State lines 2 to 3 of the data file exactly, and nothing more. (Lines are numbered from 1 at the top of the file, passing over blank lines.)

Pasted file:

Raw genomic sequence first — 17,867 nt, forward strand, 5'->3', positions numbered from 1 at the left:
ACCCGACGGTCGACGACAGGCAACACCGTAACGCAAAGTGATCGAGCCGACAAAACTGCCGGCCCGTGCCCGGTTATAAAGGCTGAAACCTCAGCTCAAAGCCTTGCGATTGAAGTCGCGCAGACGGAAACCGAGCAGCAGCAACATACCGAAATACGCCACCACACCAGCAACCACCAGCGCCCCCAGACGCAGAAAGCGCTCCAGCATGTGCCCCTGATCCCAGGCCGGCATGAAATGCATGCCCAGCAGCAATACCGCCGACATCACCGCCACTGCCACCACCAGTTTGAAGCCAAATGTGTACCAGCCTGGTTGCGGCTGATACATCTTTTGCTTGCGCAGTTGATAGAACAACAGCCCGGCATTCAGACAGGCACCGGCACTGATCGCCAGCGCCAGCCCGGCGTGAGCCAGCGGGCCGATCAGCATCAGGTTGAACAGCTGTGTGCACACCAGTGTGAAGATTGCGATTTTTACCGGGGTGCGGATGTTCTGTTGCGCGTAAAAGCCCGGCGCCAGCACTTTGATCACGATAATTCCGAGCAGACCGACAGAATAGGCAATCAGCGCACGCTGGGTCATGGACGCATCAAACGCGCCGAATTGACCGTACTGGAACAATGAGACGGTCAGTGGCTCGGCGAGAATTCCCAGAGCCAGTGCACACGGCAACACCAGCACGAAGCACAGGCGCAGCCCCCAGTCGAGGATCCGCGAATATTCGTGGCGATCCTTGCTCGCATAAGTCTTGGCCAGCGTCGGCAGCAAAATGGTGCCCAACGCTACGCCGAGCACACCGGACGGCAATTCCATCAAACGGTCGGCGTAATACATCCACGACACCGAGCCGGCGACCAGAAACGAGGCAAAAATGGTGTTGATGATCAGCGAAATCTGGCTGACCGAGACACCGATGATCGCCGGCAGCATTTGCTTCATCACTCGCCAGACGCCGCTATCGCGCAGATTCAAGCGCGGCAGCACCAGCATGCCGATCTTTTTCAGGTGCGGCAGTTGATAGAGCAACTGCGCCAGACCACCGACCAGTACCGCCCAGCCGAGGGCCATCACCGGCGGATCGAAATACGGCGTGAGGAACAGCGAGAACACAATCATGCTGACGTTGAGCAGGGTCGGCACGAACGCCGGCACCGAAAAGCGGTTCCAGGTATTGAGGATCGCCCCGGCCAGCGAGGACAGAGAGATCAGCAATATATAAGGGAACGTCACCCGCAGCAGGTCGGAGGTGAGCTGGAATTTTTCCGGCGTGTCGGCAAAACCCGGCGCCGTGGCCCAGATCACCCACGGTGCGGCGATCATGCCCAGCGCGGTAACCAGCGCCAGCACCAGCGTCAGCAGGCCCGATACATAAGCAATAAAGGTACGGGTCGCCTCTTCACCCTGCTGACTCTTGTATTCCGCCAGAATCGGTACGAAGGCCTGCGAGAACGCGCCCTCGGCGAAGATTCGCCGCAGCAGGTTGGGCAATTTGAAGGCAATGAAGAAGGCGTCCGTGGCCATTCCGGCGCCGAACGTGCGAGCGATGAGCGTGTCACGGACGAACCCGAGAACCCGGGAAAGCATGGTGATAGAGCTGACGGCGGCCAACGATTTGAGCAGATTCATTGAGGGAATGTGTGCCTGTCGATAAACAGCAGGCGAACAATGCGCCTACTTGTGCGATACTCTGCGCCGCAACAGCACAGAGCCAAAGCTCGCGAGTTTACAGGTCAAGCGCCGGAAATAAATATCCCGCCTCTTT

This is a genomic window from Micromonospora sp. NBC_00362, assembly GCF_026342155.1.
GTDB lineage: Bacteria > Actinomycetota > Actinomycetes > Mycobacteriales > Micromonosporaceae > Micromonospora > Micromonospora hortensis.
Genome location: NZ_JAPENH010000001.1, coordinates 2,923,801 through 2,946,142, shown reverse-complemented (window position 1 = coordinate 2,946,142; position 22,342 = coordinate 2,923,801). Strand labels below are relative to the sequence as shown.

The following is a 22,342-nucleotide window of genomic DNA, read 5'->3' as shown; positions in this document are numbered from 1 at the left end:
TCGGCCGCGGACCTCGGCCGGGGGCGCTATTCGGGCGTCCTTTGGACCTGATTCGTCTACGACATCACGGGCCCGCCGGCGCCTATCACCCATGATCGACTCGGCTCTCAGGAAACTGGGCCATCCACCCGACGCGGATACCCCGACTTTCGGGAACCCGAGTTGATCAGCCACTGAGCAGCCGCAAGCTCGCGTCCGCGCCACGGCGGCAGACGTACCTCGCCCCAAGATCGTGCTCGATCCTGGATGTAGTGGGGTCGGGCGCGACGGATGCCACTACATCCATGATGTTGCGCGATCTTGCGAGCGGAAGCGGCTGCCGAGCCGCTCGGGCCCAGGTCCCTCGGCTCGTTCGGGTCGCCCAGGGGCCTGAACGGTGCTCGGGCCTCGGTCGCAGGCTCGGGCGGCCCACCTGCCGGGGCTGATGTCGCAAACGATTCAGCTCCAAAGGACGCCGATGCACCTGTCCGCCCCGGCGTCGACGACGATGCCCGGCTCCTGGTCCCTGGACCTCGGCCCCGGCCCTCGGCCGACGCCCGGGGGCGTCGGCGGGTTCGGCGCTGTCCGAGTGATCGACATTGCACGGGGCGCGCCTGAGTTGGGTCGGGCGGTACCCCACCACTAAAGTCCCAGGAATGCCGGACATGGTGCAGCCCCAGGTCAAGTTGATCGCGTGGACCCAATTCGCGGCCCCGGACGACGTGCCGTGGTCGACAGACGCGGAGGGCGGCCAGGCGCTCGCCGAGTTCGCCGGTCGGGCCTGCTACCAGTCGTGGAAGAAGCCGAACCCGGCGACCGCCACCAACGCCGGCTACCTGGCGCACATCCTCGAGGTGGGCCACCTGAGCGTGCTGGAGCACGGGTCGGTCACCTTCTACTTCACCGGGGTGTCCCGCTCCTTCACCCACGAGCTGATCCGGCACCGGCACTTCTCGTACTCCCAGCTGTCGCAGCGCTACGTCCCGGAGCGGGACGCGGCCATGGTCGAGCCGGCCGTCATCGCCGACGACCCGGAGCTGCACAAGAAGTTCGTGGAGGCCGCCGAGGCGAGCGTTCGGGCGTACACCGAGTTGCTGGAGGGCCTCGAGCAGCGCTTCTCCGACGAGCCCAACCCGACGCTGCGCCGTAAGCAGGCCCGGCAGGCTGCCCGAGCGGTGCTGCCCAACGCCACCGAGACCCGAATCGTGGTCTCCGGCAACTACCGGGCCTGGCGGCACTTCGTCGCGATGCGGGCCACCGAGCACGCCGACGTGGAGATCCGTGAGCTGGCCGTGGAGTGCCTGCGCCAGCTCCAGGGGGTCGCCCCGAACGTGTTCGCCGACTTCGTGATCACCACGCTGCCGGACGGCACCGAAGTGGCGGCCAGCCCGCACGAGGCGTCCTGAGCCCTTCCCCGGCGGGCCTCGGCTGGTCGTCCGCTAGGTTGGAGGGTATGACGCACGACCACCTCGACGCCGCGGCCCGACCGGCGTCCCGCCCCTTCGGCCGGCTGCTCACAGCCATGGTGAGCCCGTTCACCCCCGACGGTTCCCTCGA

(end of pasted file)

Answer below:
ACCCGACGGTCGACGACAGGCAACACCGTAACGCAAAGTGATCGAGCCGACAAAACTGCCGGCCCGTGCCCGGTTATAAAGGCTGAAACCTCAGCTCAAAGCCTTGCGATTGAAGTCGCGCAGACGGAAACCGAGCAGCAGCAACATACCGAAATACGCCACCACACCAGCAACCACCAGCGCCCCCAGACGCAGAAAGCGCTCCAGCATGTGCCCCTGATCCCAGGCCGGCATGAAATGCATGCCCAGCAGCAATACCGCCGACATCACCGCCACTGCCACCACCAGTTTGAAGCCAAATGTGTACCAGCCTGGTTGCGGCTGATACATCTTTTGCTTGCGCAGTTGATAGAACAACAGCCCGGCATTCAGACAGGCACCGGCACTGATCGCCAGCGCCAGCCCGGCGTGAGCCAGCGGGCCGATCAGCATCAGGTTGAACAGCTGTGTGCACACCAGTGTGAAGATTGCGATTTTTACCGGGGTGCGGATGTTCTGTTGCGCGTAAAAGCCCGGCGCCAGCACTTTGATCACGATAATTCCGAGCAGACCGACAGAATAGGCAATCAGCGCACGCTGGGTCATGGACGCATCAAACGCGCCGAATTGACCGTACTGGAACAATGAGACGGTCAGTGGCTCGGCGAGAATTCCCAGAGCCAGTGCACACGGCAACACCAGCACGAAGCACAGGCGCAGCCCCCAGTCGAGGATCCGCGAATATTCGTGGCGATCCTTGCTCGCATAAGTCTTGGCCAGCGTCGGCAGCAAAATGGTGCCCAACGCTACGCCGAGCACACCGGACGGCAATTCCATCAAACGGTCGGCGTAATACATCCACGACACCGAGCCGGCGACCAGAAACGAGGCAAAAATGGTGTTGATGATCAGCGAAATCTGGCTGACCGAGACACCGATGATCGCCGGCAGCATTTGCTTCATCACTCGCCAGACGCCGCTATCGCGCAGATTCAAGCGCGGCAGCACCAGCATGCCGATCTTTTTCAGGTGCGGCAGTTGATAGAGCAACTGCGCCAGACCACCGACCAGTACCGCCCAGCCGAGGGCCATCACCGGCGGATCGAAATACGGCGTGAGGAACAGCGAGAACACAATCATGCTGACGTTGAGCAGGGTCGGCACGAACGCCGGCACCGAAAAGCGGTTCCAGGTATTGAGGATCGCCCCGGCCAGCGAGGACAGAGAGATCAGCAATATATAAGGGAACGTCACCCGCAGCAGGTCGGAGGTGAGCTGGAATTTTTCCGGCGTGTCGGCAAAACCCGGCGCCGTGGCCCAGATCACCCACGGTGCGGCGATCATGCCCAGCGCGGTAACCAGCGCCAGCACCAGCGTCAGCAGGCCCGATACATAAGCAATAAAGGTACGGGTCGCCTCTTCACCCTGCTGACTCTTGTATTCCGCCAGAATCGGTACGAAGGCCTGCGAGAACGCGCCCTCGGCGAAGATTCGCCGCAGCAGGTTGGGCAATTTGAAGGCAATGAAGAAGGCGTCCGTGGCCATTCCGGCGCCGAACGTGCGAGCGATGAGCGTGTCACGGACGAACCCGAGAACCCGGGAAAGCATGGTGATAGAGCTGACGGCGGCCAACGATTTGAGCAGATTCATTGAGGGAATGTGTGCCTGTCGATAAACAGCAGGCGAACAATGCGCCTACTTGTGCGATACTCTGCGCCGCAACAGCACAGAGCCAAAGCTCGCGAGTTTACAGGTCAAGCGCCGGAAATAAATATCCCGCCTCTTT

This is a genomic window from Micromonospora sp. NBC_00362, assembly GCF_026342155.1.